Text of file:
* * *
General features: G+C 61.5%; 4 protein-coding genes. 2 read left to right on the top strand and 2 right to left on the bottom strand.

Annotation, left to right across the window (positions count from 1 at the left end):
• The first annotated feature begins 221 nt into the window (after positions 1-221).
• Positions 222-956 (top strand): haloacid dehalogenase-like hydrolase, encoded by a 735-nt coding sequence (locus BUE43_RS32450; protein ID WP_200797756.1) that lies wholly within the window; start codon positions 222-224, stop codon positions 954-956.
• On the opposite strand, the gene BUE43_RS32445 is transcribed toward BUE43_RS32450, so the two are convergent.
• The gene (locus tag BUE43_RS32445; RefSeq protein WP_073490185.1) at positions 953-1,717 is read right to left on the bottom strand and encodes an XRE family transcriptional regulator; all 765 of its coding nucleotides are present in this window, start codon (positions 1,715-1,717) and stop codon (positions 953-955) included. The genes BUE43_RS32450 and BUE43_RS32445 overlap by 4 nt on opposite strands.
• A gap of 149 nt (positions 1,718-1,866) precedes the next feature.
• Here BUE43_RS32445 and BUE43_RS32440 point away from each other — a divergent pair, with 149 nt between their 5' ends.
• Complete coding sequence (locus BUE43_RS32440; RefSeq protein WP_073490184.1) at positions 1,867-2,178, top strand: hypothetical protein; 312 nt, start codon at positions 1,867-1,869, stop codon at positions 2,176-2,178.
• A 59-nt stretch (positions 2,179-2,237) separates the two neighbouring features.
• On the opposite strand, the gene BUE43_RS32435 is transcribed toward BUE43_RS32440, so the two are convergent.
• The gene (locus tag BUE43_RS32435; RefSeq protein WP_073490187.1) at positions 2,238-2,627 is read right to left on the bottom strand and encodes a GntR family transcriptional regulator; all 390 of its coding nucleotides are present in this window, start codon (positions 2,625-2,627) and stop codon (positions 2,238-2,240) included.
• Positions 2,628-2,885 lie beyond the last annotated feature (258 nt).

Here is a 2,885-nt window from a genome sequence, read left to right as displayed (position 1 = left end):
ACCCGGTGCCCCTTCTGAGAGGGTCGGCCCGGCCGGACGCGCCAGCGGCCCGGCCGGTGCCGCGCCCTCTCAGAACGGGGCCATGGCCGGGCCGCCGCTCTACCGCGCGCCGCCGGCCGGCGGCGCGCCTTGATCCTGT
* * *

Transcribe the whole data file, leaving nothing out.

General features: G+C 61.5%; 4 protein-coding genes. 2 read left to right on the top strand and 2 right to left on the bottom strand.

Annotation, left to right across the window (positions count from 1 at the left end):
• The first annotated feature begins 221 nt into the window (after positions 1-221).
• Positions 222-956 (top strand): haloacid dehalogenase-like hydrolase, encoded by a 735-nt coding sequence (locus BUE43_RS32450; protein ID WP_200797756.1) that lies wholly within the window; start codon positions 222-224, stop codon positions 954-956.
• On the opposite strand, the gene BUE43_RS32445 is transcribed toward BUE43_RS32450, so the two are convergent.
• The gene (locus tag BUE43_RS32445; RefSeq protein WP_073490185.1) at positions 953-1,717 is read right to left on the bottom strand and encodes an XRE family transcriptional regulator; all 765 of its coding nucleotides are present in this window, start codon (positions 1,715-1,717) and stop codon (positions 953-955) included. The genes BUE43_RS32450 and BUE43_RS32445 overlap by 4 nt on opposite strands.
• A gap of 149 nt (positions 1,718-1,866) precedes the next feature.
• Here BUE43_RS32445 and BUE43_RS32440 point away from each other — a divergent pair, with 149 nt between their 5' ends.
• Complete coding sequence (locus BUE43_RS32440; RefSeq protein WP_073490184.1) at positions 1,867-2,178, top strand: hypothetical protein; 312 nt, start codon at positions 1,867-1,869, stop codon at positions 2,176-2,178.
• A 59-nt stretch (positions 2,179-2,237) separates the two neighbouring features.
• On the opposite strand, the gene BUE43_RS32435 is transcribed toward BUE43_RS32440, so the two are convergent.
• The gene (locus tag BUE43_RS32435; RefSeq protein WP_073490187.1) at positions 2,238-2,627 is read right to left on the bottom strand and encodes a GntR family transcriptional regulator; all 390 of its coding nucleotides are present in this window, start codon (positions 2,625-2,627) and stop codon (positions 2,238-2,240) included.
• Positions 2,628-2,885 lie beyond the last annotated feature (258 nt).

Here is a 2,885-nt window from a genome sequence, read left to right as displayed (position 1 = left end):
ACCCGGTGCCCCTTCTGAGAGGGTCGGCCCGGCCGGACGCGCCAGCGGCCCGGCCGGTGCCGCGCCCTCTCAGAACGGGGCCATGGCCGGGCCGCCGCTCTACCGCGCGCCGCCGGCCGGCGGCGCGCCTTGATCCTGT